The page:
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Wednesday, February 5, 2020

Trump and Vaccine Hesitancy

In The Politics of Autism, I discuss the issue's role in presidential campaigns. In the 2016 campaign, a number of posts discussed Trump's support for the discredited notion that vaccines cause autism. He also has a bad record on science and disability issues more generally.

  • Trump voters are more concerned about vaccines than other Americans.
  • This effect emerges via Trump voters' greater willingness to believe conspiracies.
  • Reading Trump's antivaxx tweets increases vaccination concern among Trump voters.
  • Trump's antivaxx tweets did not polarize liberal voters into being more provaxx.
The abstract:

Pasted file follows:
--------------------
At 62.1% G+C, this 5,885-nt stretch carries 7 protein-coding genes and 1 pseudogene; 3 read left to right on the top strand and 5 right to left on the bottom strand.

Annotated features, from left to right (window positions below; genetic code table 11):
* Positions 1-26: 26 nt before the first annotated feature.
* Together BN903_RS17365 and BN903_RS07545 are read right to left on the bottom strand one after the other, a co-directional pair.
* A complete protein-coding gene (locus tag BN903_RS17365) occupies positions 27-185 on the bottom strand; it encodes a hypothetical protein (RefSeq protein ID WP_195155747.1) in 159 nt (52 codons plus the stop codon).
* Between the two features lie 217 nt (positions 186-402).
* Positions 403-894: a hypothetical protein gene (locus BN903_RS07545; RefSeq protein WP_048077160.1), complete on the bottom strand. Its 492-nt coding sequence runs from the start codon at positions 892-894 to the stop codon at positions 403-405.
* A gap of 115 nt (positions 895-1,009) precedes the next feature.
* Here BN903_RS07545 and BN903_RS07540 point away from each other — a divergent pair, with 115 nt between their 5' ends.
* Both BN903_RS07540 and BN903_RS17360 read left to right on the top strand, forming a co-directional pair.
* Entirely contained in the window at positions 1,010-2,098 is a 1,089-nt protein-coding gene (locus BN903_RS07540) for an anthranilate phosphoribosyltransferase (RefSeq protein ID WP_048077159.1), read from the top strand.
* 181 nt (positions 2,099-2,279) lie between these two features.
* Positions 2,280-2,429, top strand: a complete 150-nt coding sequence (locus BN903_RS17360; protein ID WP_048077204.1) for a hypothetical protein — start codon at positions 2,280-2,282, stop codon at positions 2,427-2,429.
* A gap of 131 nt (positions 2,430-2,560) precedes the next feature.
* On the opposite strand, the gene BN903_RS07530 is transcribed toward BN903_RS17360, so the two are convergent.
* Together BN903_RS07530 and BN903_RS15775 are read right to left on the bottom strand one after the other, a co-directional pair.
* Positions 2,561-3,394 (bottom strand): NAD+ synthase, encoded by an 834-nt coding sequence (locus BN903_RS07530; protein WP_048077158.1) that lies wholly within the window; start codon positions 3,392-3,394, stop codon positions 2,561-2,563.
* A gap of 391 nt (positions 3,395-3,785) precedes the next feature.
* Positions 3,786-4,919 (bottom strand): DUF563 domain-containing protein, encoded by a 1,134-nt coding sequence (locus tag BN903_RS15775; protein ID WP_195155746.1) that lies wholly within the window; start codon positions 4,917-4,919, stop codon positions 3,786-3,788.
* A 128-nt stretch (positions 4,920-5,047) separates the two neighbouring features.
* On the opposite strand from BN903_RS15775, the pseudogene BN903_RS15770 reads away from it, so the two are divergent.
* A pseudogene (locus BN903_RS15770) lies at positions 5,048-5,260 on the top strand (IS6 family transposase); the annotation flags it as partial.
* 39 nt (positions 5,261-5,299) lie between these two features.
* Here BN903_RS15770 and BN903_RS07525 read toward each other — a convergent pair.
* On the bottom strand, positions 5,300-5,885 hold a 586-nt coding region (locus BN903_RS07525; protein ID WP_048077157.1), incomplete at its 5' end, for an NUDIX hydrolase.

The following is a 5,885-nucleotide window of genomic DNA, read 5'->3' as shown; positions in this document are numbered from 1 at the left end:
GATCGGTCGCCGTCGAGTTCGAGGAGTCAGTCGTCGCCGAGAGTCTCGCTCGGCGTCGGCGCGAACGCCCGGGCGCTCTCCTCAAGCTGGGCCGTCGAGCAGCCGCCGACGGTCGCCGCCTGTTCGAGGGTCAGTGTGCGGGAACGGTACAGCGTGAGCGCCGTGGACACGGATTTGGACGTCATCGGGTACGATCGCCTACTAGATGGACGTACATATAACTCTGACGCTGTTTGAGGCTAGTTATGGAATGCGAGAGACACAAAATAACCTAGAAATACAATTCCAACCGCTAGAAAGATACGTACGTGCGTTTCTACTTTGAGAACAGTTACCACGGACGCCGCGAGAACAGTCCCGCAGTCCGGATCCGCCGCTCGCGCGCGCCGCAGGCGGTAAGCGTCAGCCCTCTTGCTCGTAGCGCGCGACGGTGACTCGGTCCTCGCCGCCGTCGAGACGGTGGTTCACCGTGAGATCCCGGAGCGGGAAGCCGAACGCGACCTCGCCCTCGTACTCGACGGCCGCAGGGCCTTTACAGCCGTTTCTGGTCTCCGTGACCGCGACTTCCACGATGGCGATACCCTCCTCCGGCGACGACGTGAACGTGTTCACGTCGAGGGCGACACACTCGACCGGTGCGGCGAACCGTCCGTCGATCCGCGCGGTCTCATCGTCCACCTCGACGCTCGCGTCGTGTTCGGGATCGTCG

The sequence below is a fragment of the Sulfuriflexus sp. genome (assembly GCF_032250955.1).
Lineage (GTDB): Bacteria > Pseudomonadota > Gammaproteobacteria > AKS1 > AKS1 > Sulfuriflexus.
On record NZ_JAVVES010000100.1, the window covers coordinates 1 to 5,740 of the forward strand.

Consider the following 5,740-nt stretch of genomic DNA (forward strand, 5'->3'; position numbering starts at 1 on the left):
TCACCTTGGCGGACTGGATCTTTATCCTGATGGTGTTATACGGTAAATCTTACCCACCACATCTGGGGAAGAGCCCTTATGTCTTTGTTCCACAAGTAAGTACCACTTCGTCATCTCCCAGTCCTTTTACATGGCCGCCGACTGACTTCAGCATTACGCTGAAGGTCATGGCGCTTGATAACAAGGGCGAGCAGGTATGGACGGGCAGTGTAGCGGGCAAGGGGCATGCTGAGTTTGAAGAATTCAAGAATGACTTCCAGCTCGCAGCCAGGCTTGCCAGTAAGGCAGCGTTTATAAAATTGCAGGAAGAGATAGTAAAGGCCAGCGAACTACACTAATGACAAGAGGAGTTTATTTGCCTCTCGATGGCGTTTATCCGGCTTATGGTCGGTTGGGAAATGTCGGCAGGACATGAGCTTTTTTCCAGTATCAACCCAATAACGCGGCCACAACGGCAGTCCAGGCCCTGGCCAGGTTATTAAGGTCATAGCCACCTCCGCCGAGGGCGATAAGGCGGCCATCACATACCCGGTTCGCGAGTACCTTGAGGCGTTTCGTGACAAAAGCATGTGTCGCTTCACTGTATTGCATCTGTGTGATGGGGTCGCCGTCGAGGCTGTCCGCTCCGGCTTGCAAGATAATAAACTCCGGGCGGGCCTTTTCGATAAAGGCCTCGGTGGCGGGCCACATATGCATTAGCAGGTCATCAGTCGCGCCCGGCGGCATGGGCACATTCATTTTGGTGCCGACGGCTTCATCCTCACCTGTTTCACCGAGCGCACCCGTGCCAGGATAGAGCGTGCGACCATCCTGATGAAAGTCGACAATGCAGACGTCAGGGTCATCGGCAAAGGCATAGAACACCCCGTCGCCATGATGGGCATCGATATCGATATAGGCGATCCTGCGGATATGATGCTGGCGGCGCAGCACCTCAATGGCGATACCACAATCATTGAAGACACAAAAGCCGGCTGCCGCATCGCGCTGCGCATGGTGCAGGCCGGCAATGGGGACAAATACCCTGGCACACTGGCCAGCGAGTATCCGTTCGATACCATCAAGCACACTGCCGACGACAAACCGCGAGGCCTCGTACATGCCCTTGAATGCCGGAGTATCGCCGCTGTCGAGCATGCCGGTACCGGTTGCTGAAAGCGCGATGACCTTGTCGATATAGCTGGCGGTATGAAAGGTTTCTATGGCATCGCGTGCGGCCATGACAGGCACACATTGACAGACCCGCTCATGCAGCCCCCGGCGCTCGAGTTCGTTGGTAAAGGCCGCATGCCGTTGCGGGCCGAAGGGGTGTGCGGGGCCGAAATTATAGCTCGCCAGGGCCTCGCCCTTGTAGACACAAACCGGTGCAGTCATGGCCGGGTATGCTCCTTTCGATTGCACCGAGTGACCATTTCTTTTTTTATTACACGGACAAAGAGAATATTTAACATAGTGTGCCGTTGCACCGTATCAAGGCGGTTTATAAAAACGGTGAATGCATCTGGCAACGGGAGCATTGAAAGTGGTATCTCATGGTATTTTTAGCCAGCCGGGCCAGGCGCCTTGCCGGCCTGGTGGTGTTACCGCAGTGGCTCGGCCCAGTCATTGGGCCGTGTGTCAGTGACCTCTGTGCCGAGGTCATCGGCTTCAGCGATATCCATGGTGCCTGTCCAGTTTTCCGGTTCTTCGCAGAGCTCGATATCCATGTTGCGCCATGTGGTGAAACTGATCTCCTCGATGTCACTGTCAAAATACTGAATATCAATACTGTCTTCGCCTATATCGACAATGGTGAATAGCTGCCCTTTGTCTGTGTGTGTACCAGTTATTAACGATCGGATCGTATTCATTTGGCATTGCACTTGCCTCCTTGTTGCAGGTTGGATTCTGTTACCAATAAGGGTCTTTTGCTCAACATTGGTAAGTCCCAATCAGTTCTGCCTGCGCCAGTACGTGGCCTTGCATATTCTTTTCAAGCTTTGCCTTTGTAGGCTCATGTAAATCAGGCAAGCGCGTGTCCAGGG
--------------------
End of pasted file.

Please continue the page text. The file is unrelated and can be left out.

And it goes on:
Donald Trump is the first U.S. President to be on the record as having anti-vaccination attitudes. Given his enormous reach and influence, it is worthwhile examining the extent to which allegiance to Trump is associated with the public's perceptions of vaccine safety and efficacy. In both Study 1 (N = 518) and Study 2 (N = 316), Trump voters were significantly more concerned about vaccines than other Americans. This tendency was reduced to non-significance after controlling for conspiracist ideation (i.e., general willingness to believe conspiracy theories) and, to a lesser degree, political conservatism. In Study 2, participants were later exposed to real Trump tweets that either focused on his anti-vaccination views, or focused on golf (the control condition). Compared to when the same respondents were sampled a week earlier, there was a significant increase in vaccine concern, but only among Trump voters who were exposed to the anti-vaccination tweets. The effects were exclusively negative: there was no evidence that anti-vaccination Trump tweets polarized liberal voters into becoming more pro-vaccination. In line with the social identity model of leadership, Study 2 indicates that some leaders do not simply represent the attitudes and opinions of the group, but can also change group members' opinions.